After closing at an all-time high price of $297 in 2021, Etsy's (ETSY -1.41%) stock price has gone nowhere but down in the following two years. It is currently trading at only $85.

While the bears have concerns about the e-commerce site's ability to navigate a weak economic environment, contrarian investors are sniffing around for potential bargains after the significant fall in Etsy's share price.

So is now the right time to buy Etsy's stock?

Bear and bull figurines on a metal platfirm.

Image source: Getty Images.

Another unexciting quarter for Etsy

After delivering phenomenal performance when the COVID-19 pandemic hit, with revenue up 111% in 2020 and another 35% in 2021, Etsy is facing some challenging times in growing its business lately.

The e-commerce site, which specializes in vintage and handmade items, reported a 1% decline in gross merchandise sales (GMS) in 2022, a marked turnaround from the growth it clocked in the earlier two years -- 107% in 2020  and 31% in 2021. The trend continued in the first quarter of 2023, with GMS declining by 5% year over year to $3.1 billion. Clearly, the weak economic environment has impacted the company's performance.

On a slightly positive note, Etsy grew active buyers by 1% during the quarter, which was the first time that metric had improved since the fourth quarter of 2021. This improvement signaled that user engagement remains high even though users were spending less money, on average. What's more, revenue rose 11% to $641 million due to increased transaction fees.

Still, investors should not get overly excited by the growth in revenue since it came from high seller fees and not from an increase in sales on the platform. Increasing seller fees during a downturn could be a bad move since it might erode Etsy's goodwill among the sellers.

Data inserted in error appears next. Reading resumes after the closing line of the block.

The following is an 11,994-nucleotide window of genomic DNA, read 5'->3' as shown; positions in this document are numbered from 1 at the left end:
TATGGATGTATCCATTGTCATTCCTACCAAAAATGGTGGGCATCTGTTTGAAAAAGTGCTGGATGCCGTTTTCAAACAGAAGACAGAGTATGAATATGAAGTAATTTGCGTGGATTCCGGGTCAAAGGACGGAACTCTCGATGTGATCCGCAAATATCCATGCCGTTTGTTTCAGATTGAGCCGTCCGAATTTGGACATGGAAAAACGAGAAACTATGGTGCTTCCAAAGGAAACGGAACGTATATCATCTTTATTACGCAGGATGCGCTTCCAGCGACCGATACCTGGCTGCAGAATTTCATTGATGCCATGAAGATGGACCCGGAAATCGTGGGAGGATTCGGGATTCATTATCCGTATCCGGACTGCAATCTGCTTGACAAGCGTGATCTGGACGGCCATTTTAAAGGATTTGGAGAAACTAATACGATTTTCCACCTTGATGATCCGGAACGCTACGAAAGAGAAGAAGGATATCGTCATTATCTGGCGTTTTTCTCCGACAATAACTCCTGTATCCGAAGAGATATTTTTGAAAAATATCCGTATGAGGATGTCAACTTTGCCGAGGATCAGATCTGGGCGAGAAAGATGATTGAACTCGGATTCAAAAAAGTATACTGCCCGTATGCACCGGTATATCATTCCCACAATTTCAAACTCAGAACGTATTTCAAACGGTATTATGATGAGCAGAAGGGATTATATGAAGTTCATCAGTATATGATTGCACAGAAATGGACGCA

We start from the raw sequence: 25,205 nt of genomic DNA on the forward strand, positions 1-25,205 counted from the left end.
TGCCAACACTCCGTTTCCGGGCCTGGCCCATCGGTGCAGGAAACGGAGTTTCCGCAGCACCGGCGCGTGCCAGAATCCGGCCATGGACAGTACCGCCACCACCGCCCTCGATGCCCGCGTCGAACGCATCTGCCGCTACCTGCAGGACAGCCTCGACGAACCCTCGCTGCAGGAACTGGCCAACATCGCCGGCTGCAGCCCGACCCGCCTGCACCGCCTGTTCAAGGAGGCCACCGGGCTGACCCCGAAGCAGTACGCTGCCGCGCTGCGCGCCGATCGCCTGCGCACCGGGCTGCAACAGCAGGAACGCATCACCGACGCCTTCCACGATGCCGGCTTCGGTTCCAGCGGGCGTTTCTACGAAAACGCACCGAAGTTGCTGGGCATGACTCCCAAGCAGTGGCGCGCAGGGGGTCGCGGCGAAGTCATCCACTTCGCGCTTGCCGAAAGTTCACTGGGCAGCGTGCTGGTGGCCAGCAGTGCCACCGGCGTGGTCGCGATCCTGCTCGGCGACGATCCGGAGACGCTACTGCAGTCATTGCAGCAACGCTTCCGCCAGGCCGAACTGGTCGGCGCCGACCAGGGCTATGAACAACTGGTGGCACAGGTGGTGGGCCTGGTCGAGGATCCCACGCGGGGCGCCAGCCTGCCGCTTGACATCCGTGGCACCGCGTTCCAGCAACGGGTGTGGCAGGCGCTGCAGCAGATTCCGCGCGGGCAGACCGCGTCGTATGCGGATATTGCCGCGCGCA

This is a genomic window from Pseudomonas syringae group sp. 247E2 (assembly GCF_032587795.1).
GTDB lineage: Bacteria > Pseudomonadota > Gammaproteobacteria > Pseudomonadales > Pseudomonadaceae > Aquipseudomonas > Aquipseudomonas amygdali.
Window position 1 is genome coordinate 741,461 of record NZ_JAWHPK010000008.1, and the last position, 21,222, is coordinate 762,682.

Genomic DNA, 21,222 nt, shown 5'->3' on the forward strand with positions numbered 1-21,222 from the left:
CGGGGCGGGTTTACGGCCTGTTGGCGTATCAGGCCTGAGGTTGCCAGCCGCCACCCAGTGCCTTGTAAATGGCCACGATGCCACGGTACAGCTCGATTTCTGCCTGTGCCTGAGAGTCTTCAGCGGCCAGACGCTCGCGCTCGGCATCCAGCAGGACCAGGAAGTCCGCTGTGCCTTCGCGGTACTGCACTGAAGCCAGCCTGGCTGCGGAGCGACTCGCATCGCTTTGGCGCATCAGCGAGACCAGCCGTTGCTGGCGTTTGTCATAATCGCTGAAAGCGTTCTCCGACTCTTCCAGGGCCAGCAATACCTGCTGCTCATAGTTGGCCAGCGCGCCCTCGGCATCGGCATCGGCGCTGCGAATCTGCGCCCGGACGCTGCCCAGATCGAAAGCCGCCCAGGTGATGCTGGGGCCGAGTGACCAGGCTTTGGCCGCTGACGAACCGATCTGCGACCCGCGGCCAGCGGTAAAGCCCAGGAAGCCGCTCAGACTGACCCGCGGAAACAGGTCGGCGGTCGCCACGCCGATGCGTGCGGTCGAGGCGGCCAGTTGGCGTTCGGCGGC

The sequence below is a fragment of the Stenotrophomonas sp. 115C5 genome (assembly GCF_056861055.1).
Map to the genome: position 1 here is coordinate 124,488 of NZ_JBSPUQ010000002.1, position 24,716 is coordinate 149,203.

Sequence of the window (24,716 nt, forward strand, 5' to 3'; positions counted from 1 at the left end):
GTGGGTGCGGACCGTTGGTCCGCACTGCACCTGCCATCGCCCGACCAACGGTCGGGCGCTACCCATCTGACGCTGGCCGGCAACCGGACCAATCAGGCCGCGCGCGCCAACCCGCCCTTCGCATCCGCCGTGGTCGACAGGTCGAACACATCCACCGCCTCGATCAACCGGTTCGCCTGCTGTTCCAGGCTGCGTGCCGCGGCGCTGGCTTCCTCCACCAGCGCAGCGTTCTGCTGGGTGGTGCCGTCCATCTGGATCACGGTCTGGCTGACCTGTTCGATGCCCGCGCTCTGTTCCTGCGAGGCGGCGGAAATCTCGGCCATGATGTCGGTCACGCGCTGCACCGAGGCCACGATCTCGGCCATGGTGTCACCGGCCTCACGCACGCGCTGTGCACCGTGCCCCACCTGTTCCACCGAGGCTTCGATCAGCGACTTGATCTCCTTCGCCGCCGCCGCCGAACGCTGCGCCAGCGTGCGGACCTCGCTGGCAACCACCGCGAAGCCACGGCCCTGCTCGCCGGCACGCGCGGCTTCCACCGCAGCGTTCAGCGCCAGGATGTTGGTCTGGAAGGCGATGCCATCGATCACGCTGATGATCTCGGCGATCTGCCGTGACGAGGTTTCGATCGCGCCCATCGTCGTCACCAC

Long story short, it will likely take a while before Etsy regains its growth momentum.

Reasons to be optimistic in the long run

The near term doesn't look particularly rosy for the e-commerce company. Still, investors can be hopeful that its longer-term prospects remain bright.

To begin with, Etsy operates in a vast market with an estimated total addressable market (TAM) of nearly half a trillion dollars. With an annual GMS of less than $12 billion, the tech company has just touched the tip of the iceberg. It still can grow its user base (both domestically and overseas) and increase average user spending to capitalize on the vast opportunity.

To this end, Etsy's unique value proposition of offering one-of-a-kind items will remain relevant to customers for the years to come. On Etsy, customers can access personalized and unique products they usually cannot get on other mass-market platforms like Amazon. On the other hand, sellers get to monetize their specialized talents and skills on Etsy -- a win-win for both parties.

Besides, Etsy is not shy about expanding beyond its comfort zone by acquiring other up-and-coming platforms, as it did with Elo7 and Depop. With $1.1 billion in cash, cash equivalents, and other investments, it has the necessary firepower to act when the opportunity presents itself. In short, it will likely take years before Etsy exhausts its growth opportunities.

Is Etsy's valuation attractive?

Another critical factor to consider before buying Etsy's stock is its valuation. You want to avoid overpaying for a stock in order to have a margin of safety and higher upside potential.

As Etsy's stock price has fallen significantly, its current valuation is on the lower end of its five-year average. For perspective, its current price-to-sales ratio is 4.4 while its five-year average is 10.6. Still, its valuation is much higher than Amazon's multiple of 2.4.

So while Etsy's stock valuation is lower than its historical metric, you can hardly call it a bargain. At least, it's not cheap if you compare it to its more established peer Amazon.

So is it a buy?

Etsy is facing some near-term challenges that could persist for a while. Still, investors should not ignore its longer-term growth opportunities as Etsy strives to capture a larger market share.

On the other hand, while Etsy's stock valuation is not overly pricey, it is in no way at bargain levels. At least, I'm not excited.

On balance, bullish investors could consider initiating a small position in the company and adding to that position over time -- either when the stock becomes cheaper or after the company executes its plan.